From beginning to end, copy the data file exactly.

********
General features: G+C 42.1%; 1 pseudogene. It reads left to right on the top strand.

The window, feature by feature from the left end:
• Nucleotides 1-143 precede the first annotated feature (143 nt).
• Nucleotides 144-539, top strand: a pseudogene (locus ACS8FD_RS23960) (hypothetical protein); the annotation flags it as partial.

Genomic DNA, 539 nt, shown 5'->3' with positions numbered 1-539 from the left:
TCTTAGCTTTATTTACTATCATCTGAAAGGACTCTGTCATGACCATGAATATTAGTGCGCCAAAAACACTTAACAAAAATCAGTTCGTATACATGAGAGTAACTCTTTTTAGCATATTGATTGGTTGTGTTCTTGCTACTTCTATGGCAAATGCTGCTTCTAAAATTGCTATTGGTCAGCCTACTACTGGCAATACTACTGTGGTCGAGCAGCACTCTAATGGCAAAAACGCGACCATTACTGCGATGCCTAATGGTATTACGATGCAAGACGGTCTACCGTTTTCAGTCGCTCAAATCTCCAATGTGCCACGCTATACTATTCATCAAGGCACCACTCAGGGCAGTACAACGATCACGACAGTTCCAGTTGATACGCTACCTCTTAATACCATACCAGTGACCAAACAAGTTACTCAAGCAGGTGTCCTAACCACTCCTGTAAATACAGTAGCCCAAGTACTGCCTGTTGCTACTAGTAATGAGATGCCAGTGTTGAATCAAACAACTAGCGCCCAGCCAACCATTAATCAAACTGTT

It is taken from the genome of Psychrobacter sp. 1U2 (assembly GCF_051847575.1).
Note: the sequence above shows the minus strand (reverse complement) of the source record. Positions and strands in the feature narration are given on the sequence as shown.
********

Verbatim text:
General features: G+C 42.1%; 1 pseudogene. It reads left to right on the top strand.

The window, feature by feature from the left end:
• Nucleotides 1-143 precede the first annotated feature (143 nt).
• Nucleotides 144-539, top strand: a pseudogene (locus ACS8FD_RS23960) (hypothetical protein); the annotation flags it as partial.

Genomic DNA, 539 nt, shown 5'->3' with positions numbered 1-539 from the left:
TCTTAGCTTTATTTACTATCATCTGAAAGGACTCTGTCATGACCATGAATATTAGTGCGCCAAAAACACTTAACAAAAATCAGTTCGTATACATGAGAGTAACTCTTTTTAGCATATTGATTGGTTGTGTTCTTGCTACTTCTATGGCAAATGCTGCTTCTAAAATTGCTATTGGTCAGCCTACTACTGGCAATACTACTGTGGTCGAGCAGCACTCTAATGGCAAAAACGCGACCATTACTGCGATGCCTAATGGTATTACGATGCAAGACGGTCTACCGTTTTCAGTCGCTCAAATCTCCAATGTGCCACGCTATACTATTCATCAAGGCACCACTCAGGGCAGTACAACGATCACGACAGTTCCAGTTGATACGCTACCTCTTAATACCATACCAGTGACCAAACAAGTTACTCAAGCAGGTGTCCTAACCACTCCTGTAAATACAGTAGCCCAAGTACTGCCTGTTGCTACTAGTAATGAGATGCCAGTGTTGAATCAAACAACTAGCGCCCAGCCAACCATTAATCAAACTGTT

It is taken from the genome of Psychrobacter sp. 1U2 (assembly GCF_051847575.1).
Note: the sequence above shows the minus strand (reverse complement) of the source record. Positions and strands in the feature narration are given on the sequence as shown.